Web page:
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Japan Post said Wednesday it will base charges for its Yu-Pack parcel service on size rather than on weight, effective Friday.

The move represents a de facto bid to compete head-on with private-sector parcel delivery companies.

While private transport companies have already adopted size-based fee systems, Japan Post’s new Yu-Pack fees will be lower than those offered by private-sector competitors.

Compared with the delivery fees of Yamato Transport Co., Japan’s biggest parcel delivery company, the Yu-Pack services will be between 40 yen and 2,220 yen cheaper.

Under Japan Post’s new structure, the delivery fee is determined by combining a parcel’s length, width and thickness, with measurements divided into seven groups, from 60 cm to 170 cm.

Charges are also grouped into eight categories, based on destination.

For a parcel measuring a total of 60 cm, the minimum charge is 600 yen.

Japan Post’s new fee structure also offers a variety of discounts.

There will be a discount of 100 yen per parcel if a customer brings the package to a post office or a handling agent, and of 50 yen if a customer sends a parcel to the same address more than once in a one-year period.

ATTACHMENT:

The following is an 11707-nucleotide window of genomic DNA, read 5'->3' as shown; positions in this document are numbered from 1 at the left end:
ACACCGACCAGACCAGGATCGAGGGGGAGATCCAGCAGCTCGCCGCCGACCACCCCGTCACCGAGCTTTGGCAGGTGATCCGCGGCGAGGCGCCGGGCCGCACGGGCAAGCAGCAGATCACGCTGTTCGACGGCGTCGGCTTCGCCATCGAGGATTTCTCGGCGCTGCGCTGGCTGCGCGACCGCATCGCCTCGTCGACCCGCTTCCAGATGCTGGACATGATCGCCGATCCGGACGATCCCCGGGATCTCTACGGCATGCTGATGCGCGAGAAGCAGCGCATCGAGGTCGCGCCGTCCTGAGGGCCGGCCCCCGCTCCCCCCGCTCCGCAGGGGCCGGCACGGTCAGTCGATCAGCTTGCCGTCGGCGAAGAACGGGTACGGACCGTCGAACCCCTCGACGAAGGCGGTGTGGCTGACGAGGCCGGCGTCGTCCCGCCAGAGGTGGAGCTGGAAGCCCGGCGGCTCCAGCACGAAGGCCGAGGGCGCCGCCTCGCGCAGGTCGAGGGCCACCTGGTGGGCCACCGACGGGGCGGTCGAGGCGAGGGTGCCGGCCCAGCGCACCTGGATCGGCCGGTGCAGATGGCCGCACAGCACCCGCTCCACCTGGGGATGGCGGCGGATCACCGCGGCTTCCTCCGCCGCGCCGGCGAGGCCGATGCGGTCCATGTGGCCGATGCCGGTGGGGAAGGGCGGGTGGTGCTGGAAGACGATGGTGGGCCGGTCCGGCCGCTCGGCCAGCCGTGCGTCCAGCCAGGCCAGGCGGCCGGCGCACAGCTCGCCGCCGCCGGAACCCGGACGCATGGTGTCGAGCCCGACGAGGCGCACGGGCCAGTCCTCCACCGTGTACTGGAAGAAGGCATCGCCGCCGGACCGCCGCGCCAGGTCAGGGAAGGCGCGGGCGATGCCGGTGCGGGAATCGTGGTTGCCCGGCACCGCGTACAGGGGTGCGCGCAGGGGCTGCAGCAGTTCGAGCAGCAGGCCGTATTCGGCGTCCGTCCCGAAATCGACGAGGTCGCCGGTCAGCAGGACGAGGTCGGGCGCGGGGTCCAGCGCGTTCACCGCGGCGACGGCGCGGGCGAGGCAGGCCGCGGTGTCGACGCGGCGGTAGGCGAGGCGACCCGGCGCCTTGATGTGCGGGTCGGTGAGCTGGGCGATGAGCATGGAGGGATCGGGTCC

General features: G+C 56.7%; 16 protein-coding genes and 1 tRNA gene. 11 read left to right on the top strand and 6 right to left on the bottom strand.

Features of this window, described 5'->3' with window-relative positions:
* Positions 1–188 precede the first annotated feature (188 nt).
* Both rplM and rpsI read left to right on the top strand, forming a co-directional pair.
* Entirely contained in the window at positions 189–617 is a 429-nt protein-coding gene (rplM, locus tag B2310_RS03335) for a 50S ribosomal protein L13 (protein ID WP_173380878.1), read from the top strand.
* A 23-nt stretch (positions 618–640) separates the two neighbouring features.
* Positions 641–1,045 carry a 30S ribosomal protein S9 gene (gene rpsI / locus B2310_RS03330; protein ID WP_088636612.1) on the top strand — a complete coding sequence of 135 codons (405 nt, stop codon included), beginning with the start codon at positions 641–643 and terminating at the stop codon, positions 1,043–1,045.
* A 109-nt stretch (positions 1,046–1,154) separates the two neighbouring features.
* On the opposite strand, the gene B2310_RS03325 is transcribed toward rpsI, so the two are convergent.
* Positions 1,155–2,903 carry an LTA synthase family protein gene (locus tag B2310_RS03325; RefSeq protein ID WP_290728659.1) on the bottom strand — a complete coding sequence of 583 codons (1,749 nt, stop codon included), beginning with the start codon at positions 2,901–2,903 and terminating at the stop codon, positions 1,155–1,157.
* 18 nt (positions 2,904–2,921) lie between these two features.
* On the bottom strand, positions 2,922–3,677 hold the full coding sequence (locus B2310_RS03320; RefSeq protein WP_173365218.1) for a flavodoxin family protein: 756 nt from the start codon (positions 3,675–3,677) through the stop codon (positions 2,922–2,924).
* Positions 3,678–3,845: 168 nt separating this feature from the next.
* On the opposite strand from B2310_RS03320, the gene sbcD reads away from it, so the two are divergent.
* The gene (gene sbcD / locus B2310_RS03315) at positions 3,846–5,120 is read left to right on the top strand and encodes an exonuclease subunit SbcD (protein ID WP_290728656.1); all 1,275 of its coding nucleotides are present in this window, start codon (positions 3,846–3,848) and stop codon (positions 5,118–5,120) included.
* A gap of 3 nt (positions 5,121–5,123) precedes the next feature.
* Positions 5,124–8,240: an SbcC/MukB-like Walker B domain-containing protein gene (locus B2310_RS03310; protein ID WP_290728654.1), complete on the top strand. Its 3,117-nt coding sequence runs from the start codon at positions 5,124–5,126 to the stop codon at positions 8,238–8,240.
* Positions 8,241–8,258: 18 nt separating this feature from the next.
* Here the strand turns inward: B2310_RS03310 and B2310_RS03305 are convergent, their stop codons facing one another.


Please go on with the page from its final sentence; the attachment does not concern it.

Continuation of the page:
Bigger discounts will be offered for companies that send more than 20,000 parcels a year.

The new fee system is expected to invite strong opposition from private parcel delivery companies fearing that they will lose customers to the Yu-Pack service.

On Tuesday, Yamato sought a court injunction to halt Japan Post’s tieup with convenience store chain operator Lawson Inc. in handling parcels, stressing that Japan Post’s full-fledged entry into the parcel delivery market would be unfair as it receives preferential treatment in taxation and other areas.

At a news conference Wednesday, Japan Post President Masaharu Ikuta said that the company is “extremely perplexed” by Yamato’s action.

Ikuta denied that the new fees are unfairly low, as has been claimed by private companies, because they have taken “due profits” into account.

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